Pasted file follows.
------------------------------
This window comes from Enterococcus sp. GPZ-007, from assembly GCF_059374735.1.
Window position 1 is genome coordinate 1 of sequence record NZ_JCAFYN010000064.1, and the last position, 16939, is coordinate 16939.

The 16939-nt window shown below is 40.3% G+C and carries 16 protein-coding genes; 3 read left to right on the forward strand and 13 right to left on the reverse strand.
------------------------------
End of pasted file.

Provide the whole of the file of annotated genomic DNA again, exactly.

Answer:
This window comes from Enterococcus sp. GPZ-007, from assembly GCF_059374735.1.
Window position 1 is genome coordinate 1 of sequence record NZ_JCAFYN010000064.1, and the last position, 16939, is coordinate 16939.

The 16939-nt window shown below is 40.3% G+C and carries 16 protein-coding genes; 3 read left to right on the forward strand and 13 right to left on the reverse strand.